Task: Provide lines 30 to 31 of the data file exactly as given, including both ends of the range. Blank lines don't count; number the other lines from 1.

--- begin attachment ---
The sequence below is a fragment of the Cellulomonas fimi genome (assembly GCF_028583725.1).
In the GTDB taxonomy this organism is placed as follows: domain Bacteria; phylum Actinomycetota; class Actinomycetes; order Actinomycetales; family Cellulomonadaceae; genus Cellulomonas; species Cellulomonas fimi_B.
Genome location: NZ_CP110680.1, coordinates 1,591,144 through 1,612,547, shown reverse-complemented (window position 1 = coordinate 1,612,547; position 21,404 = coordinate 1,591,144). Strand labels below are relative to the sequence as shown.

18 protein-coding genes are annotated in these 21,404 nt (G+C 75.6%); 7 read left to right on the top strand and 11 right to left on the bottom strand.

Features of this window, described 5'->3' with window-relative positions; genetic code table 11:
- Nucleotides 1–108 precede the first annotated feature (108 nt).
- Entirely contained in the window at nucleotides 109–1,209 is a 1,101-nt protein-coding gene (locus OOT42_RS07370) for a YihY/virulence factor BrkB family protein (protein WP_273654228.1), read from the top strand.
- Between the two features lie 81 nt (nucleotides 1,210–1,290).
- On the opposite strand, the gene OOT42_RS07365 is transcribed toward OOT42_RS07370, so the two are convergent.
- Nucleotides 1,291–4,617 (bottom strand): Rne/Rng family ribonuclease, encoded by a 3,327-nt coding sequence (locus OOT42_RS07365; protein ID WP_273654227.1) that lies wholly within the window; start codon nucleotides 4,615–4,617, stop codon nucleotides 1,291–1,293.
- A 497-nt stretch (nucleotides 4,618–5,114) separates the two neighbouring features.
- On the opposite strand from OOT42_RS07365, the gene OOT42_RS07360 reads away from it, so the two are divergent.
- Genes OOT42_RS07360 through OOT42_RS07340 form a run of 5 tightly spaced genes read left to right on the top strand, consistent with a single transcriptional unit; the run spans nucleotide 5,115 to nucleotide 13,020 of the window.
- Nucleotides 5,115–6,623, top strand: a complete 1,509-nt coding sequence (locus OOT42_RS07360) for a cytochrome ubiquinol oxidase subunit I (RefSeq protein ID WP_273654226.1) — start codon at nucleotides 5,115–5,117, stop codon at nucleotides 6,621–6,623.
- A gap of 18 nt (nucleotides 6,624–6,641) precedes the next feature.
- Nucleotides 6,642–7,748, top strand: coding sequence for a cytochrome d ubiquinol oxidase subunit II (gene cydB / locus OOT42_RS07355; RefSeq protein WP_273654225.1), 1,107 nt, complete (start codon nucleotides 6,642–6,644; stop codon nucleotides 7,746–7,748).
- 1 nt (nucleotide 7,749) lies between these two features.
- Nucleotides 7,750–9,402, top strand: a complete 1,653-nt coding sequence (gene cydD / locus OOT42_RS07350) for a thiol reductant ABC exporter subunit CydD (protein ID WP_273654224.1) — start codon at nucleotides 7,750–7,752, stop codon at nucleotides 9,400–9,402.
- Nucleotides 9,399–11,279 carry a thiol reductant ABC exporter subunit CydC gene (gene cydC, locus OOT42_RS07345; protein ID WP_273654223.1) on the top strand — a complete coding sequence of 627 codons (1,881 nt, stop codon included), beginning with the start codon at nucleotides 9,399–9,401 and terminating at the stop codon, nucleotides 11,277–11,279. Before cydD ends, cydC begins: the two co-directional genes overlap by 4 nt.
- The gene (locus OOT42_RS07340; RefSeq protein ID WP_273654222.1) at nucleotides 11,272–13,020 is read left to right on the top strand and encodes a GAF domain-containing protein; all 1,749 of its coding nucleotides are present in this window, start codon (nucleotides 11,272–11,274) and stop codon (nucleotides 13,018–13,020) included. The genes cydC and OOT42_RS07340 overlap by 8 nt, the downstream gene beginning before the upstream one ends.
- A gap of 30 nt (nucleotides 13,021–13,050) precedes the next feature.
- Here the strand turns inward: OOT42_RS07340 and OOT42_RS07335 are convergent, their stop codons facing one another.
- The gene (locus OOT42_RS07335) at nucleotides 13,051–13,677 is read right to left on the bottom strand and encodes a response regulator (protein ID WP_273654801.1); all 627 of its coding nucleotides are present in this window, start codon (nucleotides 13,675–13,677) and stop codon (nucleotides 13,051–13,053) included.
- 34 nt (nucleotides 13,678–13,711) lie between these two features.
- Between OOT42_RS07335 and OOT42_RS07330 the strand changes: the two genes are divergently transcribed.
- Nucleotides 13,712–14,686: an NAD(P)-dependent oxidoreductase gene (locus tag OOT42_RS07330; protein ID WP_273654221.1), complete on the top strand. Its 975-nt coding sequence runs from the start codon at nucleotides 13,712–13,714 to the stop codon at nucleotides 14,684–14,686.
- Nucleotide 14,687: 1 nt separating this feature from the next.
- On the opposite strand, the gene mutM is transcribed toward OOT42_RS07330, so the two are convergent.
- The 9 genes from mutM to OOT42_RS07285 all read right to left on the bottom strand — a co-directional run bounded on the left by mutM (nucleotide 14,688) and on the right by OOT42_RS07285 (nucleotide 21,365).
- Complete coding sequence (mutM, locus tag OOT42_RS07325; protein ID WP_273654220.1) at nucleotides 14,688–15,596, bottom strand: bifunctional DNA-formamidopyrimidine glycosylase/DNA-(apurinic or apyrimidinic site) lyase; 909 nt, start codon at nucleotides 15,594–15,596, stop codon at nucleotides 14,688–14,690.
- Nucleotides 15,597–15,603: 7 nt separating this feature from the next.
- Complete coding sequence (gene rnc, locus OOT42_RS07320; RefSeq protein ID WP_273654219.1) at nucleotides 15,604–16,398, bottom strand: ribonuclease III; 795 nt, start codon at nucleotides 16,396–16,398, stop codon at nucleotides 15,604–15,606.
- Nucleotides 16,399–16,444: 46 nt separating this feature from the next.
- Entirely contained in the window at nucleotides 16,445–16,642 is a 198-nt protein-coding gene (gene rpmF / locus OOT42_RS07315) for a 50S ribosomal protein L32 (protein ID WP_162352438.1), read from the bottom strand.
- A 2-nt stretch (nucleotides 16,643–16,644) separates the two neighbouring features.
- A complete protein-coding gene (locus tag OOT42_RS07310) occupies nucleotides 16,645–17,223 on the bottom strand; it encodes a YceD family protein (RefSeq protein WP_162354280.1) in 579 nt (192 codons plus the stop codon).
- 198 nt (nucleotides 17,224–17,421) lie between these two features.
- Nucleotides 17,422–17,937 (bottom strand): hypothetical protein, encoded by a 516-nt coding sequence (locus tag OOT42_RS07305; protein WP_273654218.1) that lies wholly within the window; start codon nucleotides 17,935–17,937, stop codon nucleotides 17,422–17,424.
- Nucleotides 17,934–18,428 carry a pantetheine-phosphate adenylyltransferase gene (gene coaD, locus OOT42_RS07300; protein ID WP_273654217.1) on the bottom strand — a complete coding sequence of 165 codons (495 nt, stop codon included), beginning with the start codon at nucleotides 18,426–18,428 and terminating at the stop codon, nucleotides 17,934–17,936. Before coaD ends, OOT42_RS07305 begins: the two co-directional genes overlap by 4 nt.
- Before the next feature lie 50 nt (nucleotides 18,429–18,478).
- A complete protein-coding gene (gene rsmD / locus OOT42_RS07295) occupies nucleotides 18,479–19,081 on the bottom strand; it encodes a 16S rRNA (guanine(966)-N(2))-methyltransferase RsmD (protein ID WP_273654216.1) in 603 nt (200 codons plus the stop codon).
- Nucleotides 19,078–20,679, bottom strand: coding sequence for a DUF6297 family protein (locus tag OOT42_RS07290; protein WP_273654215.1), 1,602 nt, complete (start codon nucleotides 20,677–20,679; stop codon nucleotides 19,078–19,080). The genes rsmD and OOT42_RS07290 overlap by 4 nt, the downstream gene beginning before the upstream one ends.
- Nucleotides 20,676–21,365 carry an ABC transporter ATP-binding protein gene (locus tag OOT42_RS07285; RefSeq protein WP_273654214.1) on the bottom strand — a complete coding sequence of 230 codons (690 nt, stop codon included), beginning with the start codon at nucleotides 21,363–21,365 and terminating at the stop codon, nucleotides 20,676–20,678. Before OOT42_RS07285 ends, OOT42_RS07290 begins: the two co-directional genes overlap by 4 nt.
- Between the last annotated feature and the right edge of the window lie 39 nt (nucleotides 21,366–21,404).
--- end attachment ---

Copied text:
- Complete coding sequence (mutM, locus tag OOT42_RS07325; protein ID WP_273654220.1) at nucleotides 14,688–15,596, bottom strand: bifunctional DNA-formamidopyrimidine glycosylase/DNA-(apurinic or apyrimidinic site) lyase; 909 nt, start codon at nucleotides 15,594–15,596, stop codon at nucleotides 14,688–14,690.
- Nucleotides 15,597–15,603: 7 nt separating this feature from the next.